Ambassador Ralph Tarraf, EU head of delegation to the occupied West Bank , said on Tuesday from Khan al-Ahmar that he is "worried" about the possibility of demolition and that he, along with other EU diplomats, came to "express hope that the Israeli authorities will not carry out demolition orders".
"You know this is a particularly sensitive area ... it is area C, but it is also called the E1 area and we are particularly concerned that the people living here are going to face displacement."
When Tarraf was asked by Al Jazeera whether or not the EU was taking the issue of Khan al-Ahmar directly to the Israelis, he responded: "We are talking to the Israeli authorities through our delegations in Tel Aviv and it is not just the European Union, but also member states have taken up the issue with the Israeli authorities and we expressed our hope that this community will not face demolition."
Robert Piper, UN assistant secretary-general warned last week that the destruction of private property and "potential forcible transfer" is counter to international humanitarian law.
"We are very, very concerned about the events of the last few days [Khan Al Ahmar]. This is illustrative of many communities here in the West Bank, With the coercive pressure that is being forced upon many communities to move, we are very worried about their legal costs. They are getting legal assistance, but they are not getting financial support for that."
The community's only school , built in 2009, is also under threat of demolition. The donor-funded school provides basic education to children for nearby Bedouin communities as well. About 160 pupils attend.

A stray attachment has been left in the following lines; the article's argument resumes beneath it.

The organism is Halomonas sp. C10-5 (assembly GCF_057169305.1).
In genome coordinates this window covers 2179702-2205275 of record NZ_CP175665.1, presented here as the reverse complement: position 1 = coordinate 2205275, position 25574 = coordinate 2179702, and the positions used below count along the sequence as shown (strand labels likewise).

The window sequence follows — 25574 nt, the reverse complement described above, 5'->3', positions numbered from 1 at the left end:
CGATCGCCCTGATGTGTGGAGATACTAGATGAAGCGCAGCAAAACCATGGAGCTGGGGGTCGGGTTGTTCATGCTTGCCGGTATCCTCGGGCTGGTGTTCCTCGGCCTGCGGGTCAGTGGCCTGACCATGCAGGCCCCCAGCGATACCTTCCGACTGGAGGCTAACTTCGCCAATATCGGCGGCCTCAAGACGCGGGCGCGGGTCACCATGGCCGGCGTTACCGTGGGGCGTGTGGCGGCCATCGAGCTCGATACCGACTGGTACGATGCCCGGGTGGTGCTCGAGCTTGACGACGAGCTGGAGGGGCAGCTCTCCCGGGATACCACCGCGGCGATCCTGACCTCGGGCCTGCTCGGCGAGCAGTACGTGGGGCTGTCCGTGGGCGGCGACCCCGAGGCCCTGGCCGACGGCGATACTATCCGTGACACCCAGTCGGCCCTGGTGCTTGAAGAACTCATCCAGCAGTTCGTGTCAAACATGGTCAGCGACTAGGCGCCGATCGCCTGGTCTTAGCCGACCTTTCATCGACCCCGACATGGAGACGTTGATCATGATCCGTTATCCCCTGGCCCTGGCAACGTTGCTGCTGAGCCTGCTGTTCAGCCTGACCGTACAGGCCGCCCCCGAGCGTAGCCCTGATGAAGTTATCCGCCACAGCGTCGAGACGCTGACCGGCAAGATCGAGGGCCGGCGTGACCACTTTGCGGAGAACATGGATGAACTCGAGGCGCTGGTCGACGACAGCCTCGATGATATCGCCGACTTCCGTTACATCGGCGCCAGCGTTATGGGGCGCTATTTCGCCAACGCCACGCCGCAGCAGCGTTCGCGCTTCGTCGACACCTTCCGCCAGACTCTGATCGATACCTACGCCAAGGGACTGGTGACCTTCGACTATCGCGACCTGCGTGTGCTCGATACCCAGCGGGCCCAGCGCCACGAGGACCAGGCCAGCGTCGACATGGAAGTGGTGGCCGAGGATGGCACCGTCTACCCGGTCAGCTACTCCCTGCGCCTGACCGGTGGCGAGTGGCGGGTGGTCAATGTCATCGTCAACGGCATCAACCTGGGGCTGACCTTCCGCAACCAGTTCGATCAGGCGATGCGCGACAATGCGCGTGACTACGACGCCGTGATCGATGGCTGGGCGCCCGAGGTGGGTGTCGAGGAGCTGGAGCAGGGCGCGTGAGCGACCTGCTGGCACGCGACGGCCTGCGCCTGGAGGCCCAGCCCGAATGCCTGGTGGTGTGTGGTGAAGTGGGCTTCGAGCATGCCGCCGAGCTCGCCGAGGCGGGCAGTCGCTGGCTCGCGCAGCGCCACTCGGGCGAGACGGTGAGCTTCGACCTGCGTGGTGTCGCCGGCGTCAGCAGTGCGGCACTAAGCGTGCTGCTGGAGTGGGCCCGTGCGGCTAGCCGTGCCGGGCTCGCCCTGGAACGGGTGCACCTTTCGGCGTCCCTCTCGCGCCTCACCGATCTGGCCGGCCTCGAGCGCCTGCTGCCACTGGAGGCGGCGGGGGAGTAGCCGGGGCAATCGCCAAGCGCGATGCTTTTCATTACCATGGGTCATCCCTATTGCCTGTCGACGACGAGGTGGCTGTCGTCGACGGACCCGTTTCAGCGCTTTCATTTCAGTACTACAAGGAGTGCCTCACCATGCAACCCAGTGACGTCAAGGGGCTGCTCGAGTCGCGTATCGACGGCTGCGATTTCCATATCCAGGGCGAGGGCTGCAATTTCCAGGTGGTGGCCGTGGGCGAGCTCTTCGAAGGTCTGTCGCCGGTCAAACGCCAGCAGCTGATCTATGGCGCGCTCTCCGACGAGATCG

Shlomo Lecker, the community's long-time lawyer, says that he will argue at Israel's high court that the Israeli Civil Administration has no real alternative for the Bedouin of Khan al-Ahmar and that "relocation" is not a real alternative.
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The Israeli Civil Administration is under the authority of the Israel defence ministry and is tasked with implementing Israeli government policy in the occupied West Bank.
An internal document prepared by international NGOs, operating in the occupied West Bank, and the UN warns that the "Israeli Civil Administration's planned 'relocation' of Palestinian Bedouin and herding communities in Area C raises serious concerns under international law and must not take place."
Israel is advancing a plan to "relocate" the Bedouin to Nuwei'ma, in the Jordan Valley. The Jahalin tribe rejected the plan, saying the area near Nuwei'ma is not suitable for Bedouin life because of its close proximity to an Israeli settlement and an Israeli army camp.
The Jahalin also say that the suggested plot of land in Nuwei'ma is too close to the herding ground used by another Bedouin tribe, the Rashayda. The Jahalin warns that forcible transfer to Nuwei'ma means that they will have to share the same resources of water and herding grounds with a different tribe, potentially creating friction with other communities.
The UN and international NGOs warn that the risk of forcible transfer could affect around 7,000 Palestinians living in Area C.
Source: Al Jazeera News